Pride and Protection

They say that pride comes before a fall, well then I had better be careful that I don’t fall over today! At Joshua’s Annual Review yesterday, I swelled with pride as I heard about how well he has settled in his respite provision and how fond the staff are of him after just four overnight weekends. They attended the meeting and it was great to see that Joshua not only recognised them out of context, but he kissed the supervisor on top of her head  – he was genuinely pleased to see them in school. Joshua may well not reach his academic milestones, but I am delighted that he uses every ounce of his being to endear himself to others and to make others happy.

Back in nursery school, the Headteacher wrote in his leaving report when he was 4 years old that he had ‘a real skill for winning hearts’. She was very perceptive and he has maintained that skill throughout his life so far, despite the obstacles that he has faced : potentially epilepsy, surgery and endless hospital appointments could have turned him sour. But Joshua’s sunny personality shines through despite all of that and I cannot hear that too much.

We discussed the issue of his willingness to hug adults as I queried how, when he is 30 years old, his random hugs for strangers might be perceived. We discussed how school could try to encourage him to greet strangers in a more detached way, such as a handshake or a high 5. His high 5’s sting, he gives them with such force. Then, having asked the question, I realised that it made me sad, the thought that my friendly son would be deprived of his hugs and the joy that they can spread, just for the 5% of strangers who do not appreciate his warm gesture. We agreed that we need to keep him safe  as a vulnerable adult but it was also pointed out that he will never be out in the community alone and so his carer will always be able to intercept and act as a buffer or a distraction. So as far as I am concerned, for now at least, the bear-hugs can stay!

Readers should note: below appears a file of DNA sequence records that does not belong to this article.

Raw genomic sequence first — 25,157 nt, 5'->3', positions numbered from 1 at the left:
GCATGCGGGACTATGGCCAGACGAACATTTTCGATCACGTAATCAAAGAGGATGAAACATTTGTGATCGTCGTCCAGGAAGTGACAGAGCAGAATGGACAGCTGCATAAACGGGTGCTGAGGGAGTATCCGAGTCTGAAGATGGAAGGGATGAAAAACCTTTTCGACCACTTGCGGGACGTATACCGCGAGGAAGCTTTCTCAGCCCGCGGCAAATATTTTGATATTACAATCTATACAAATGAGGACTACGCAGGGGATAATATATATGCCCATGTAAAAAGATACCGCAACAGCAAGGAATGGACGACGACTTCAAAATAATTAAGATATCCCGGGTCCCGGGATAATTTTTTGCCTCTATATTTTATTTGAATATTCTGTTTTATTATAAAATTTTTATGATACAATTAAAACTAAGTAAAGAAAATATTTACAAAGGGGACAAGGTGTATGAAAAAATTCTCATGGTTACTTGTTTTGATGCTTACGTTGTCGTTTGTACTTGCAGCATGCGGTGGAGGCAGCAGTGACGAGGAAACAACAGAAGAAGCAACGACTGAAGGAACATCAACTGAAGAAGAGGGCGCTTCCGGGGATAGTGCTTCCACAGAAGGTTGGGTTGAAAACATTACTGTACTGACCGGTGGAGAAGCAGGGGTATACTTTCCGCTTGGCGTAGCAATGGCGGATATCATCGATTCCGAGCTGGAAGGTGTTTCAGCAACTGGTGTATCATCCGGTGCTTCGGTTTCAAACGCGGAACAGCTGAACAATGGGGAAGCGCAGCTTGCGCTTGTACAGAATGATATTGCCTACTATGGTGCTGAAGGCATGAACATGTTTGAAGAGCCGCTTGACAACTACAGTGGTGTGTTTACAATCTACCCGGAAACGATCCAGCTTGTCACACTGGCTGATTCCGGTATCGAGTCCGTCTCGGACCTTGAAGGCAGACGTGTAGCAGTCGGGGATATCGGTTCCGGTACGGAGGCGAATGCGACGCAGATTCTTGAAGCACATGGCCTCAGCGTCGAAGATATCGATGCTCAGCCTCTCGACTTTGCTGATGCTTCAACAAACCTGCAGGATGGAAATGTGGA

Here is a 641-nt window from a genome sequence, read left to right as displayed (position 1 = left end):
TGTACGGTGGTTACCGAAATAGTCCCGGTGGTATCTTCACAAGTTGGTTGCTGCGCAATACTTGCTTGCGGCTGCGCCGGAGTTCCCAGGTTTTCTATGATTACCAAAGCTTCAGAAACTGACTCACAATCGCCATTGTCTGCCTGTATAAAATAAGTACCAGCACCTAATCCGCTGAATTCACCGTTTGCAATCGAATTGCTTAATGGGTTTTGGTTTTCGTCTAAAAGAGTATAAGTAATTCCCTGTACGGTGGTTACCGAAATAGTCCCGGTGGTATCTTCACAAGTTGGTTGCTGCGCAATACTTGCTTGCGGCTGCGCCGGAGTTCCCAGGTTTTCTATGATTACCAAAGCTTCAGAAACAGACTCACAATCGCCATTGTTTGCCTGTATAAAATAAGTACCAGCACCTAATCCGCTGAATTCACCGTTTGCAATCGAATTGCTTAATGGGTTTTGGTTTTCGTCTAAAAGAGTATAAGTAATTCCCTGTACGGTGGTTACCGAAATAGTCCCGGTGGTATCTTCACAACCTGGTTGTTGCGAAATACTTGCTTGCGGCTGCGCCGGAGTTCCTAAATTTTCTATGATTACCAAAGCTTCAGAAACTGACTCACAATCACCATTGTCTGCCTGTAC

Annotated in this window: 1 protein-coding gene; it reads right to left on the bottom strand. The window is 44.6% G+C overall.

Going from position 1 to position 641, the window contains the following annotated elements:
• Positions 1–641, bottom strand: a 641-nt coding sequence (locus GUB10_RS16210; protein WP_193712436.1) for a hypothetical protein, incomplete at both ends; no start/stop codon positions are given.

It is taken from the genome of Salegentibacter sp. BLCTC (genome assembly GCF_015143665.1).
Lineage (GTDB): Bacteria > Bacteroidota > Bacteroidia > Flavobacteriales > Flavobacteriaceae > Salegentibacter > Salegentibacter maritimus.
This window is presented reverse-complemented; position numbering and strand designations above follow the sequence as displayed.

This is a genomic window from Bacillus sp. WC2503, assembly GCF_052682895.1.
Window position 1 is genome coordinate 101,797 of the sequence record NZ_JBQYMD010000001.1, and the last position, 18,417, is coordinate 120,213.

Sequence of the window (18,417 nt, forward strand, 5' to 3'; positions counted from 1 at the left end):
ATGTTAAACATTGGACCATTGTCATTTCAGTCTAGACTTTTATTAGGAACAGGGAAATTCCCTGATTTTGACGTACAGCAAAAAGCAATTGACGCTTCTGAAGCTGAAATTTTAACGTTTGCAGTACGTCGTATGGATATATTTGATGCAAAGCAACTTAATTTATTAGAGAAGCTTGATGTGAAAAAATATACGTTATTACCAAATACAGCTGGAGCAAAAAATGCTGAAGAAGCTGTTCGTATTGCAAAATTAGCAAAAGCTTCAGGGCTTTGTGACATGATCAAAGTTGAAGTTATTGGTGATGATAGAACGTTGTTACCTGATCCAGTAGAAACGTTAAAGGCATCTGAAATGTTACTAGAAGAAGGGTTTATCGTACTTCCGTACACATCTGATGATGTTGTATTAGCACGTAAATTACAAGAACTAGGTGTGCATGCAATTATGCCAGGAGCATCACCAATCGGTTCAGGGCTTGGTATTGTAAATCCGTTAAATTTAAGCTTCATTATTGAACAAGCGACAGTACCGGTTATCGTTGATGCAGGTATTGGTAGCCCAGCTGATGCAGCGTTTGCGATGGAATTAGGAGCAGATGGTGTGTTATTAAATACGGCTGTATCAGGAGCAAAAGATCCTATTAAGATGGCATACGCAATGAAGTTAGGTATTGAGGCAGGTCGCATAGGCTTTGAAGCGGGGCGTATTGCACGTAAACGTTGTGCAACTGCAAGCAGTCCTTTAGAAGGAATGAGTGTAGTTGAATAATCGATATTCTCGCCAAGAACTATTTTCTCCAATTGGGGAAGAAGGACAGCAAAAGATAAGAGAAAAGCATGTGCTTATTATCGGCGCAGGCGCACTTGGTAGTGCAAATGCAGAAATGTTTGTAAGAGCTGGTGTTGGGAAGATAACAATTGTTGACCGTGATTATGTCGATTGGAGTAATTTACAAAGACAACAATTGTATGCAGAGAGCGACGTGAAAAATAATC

I also asked that Joshua is challenged in the future to be more physically active; unfortunately he was asleep when the meeting began, despite a good night’s sleep. His teacher pointed out that on Monday he had had both swimming at school and horse-riding at night, so maybe that combination had worn him out. But other than those two activities, Joshua these days tends to sit in his armchair when he gets in from school and after his tea, he often nods off. They are going to try more sports and outdoor activities to get him more active, but within his comfort zone, be it on a treadmill, trampoline or dancing. At least we were all agreed that he is not a team player, so nobody was advocating that he joins a football team for instance!

So it was a constructive discussion and now I know the direction that we all want him to head in, Joshua of course may have his own ideas, as ever!




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